• Identity disturbance: markedly and persistently unstable self-image or sense of self.
  • Impulsivity in at least two areas that are potentially self-damaging (e.g., spending, promiscuous sex, eating disorders, substance abuse, reckless driving, binge eating). [Again, not including suicidal or self-mutilating behavior covered in Criterion 5]
  • Recurrent suicidal behavior, gestures, or threats, or self-mutilating behavior.
  • Affective instability due to a marked reactivity of mood (e.g., intense episodic dysphoria, irritability, or anxiety usually lasting a few hours and only rarely more than a few days)
  • Chronic feelings of emptiness.
  • Inappropriate, intense anger or difficulty controlling anger (e.g., frequent displays of temper, constant anger, recurrent physical fights).
  • Transient, stress-related paranoid ideation or severe dissociative symptoms.

I deal with all of these traits differently, sometimes I deal with one, sometimes I deal with 3. It really depends on the day 😦



The best way for me to describe how BPD works is to basically dumb it down for you. A “normal” person gets up in the morning, brushes their teeth, use the restroom, get ready for work, have a cup of coffee, and leave out the door.

A person with BPD will struggle to sit up in the bed, because its another day and another struggle. From the time we get up from the bed, to go to the rest room we can experience every emotion you can think of, and for no reason at all. Its like running a marathon in your head except you haven’t moved much.

This is what I deal with on a daily basis, its hard, very hard, but I get through it the best way I can.



Using a planner the past year and a half has really calmed me down, it literally has saved my life, and I’m grateful for the products and the community. I never knew that writing things down so much could put me in a better place.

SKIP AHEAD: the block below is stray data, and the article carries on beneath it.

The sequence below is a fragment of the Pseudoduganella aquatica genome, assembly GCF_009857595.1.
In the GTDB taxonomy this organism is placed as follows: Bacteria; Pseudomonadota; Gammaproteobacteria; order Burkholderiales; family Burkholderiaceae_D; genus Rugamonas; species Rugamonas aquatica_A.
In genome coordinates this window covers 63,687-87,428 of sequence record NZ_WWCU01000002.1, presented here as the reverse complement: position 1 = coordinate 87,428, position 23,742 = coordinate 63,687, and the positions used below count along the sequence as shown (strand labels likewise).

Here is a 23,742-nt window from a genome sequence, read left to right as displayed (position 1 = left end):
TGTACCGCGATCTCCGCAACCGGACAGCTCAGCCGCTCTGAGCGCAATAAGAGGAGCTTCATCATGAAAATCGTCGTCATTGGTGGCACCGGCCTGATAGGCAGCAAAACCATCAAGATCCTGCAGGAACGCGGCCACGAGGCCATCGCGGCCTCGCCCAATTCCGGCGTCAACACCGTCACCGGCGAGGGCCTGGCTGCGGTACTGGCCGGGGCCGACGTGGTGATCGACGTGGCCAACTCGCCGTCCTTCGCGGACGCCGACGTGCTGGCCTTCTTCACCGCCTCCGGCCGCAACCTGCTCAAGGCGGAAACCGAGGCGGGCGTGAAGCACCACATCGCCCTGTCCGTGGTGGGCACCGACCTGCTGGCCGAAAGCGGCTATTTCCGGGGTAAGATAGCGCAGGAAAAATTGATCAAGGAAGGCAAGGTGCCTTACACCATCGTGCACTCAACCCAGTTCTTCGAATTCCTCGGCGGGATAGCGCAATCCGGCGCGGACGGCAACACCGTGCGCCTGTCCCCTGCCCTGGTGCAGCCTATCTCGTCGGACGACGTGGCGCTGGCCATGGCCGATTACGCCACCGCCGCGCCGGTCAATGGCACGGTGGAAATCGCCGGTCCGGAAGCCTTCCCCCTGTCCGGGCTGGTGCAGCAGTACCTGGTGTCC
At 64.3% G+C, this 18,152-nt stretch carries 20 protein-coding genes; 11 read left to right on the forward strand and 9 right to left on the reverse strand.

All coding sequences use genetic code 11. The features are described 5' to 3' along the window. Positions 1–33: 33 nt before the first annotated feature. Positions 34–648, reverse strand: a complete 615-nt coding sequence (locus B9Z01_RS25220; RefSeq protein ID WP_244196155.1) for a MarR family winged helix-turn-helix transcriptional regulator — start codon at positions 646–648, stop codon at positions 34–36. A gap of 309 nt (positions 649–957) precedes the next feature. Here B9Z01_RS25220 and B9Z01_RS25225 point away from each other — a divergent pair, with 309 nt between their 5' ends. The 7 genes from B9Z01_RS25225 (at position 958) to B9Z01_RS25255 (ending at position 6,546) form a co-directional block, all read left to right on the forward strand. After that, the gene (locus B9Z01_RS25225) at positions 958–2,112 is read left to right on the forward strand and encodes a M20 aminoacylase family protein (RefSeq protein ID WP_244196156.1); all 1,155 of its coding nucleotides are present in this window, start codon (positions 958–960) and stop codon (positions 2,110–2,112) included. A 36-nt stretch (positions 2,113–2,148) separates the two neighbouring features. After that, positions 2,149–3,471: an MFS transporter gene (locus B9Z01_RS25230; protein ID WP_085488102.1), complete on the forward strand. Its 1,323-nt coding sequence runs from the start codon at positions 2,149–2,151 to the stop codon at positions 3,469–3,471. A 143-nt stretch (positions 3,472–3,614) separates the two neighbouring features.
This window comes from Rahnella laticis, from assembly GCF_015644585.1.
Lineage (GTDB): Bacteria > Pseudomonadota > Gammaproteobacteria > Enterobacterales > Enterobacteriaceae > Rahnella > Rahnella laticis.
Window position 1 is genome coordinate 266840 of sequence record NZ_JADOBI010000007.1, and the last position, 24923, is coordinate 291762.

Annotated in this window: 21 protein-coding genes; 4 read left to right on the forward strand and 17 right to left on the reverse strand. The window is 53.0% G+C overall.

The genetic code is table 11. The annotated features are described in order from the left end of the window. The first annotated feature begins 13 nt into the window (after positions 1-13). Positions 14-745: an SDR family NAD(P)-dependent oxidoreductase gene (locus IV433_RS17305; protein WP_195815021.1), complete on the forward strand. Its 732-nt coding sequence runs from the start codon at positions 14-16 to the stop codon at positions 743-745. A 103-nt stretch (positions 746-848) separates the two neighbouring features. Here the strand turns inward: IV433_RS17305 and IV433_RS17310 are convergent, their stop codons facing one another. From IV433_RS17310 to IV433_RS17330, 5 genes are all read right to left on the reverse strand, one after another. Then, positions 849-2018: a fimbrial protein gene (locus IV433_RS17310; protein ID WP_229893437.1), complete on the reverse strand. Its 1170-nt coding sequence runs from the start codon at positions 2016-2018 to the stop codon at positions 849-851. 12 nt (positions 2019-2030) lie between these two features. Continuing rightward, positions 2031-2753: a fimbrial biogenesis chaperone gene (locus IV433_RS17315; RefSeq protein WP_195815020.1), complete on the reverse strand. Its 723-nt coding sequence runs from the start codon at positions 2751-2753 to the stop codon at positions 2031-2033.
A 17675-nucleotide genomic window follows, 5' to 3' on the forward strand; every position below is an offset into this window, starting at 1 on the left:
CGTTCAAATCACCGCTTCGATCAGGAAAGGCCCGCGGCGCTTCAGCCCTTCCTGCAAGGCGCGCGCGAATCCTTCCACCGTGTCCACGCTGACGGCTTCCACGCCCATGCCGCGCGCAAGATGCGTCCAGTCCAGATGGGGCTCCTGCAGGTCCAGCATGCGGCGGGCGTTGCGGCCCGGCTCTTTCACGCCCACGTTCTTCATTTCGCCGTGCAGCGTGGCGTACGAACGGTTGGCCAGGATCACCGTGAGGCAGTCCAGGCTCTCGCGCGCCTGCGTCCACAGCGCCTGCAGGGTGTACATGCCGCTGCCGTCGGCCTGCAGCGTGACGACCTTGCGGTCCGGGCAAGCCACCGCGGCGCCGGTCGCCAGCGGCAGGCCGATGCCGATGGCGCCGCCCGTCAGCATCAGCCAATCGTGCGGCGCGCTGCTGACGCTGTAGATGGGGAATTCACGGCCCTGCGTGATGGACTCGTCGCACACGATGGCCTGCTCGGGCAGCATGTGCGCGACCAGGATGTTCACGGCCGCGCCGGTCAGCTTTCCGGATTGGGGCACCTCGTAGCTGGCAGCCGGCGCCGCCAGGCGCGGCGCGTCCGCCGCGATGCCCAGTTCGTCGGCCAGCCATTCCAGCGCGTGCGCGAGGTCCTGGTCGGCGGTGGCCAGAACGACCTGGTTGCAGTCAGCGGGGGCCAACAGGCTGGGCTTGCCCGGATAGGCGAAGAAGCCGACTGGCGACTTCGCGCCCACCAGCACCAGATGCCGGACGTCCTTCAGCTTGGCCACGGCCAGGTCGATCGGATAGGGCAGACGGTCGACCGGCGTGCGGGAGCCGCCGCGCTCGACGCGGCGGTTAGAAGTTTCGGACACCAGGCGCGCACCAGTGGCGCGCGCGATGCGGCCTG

Im nowhere near cured, and I don’t want to be cured, I just want to be able to function like a “normal” person. I’ll get there.


6 Comments Add yours

  1. Carolina says:

    Wow you are amazing!! Thanks for this it hits home. You are unique in your own way. Thanks for sharing this part of you and eduction get others about mental illness . ❤️


    1. Thank you!! And you’re welcome 😊


  2. itsalexis says:

    It is so brave of you to post something like this, and I think it’s also important that people share things like this to educate those who don’t know. Like you said at the beginning there’s a bad stigma around mental illness and I think it’s about time we start to break that. 🙂 Awesome post.

    Liked by 1 person

  3. Thank you for letting us in and the knowledge. One day at a time. Push through. Sending you love and light.

    Liked by 1 person

Leave a Reply

Fill in your details below or click an icon to log in: Logo

You are commenting using your account. Log Out /  Change )

Google+ photo

You are commenting using your Google+ account. Log Out /  Change )

Twitter picture

You are commenting using your Twitter account. Log Out /  Change )

Facebook photo

You are commenting using your Facebook account. Log Out /  Change )


Connecting to %s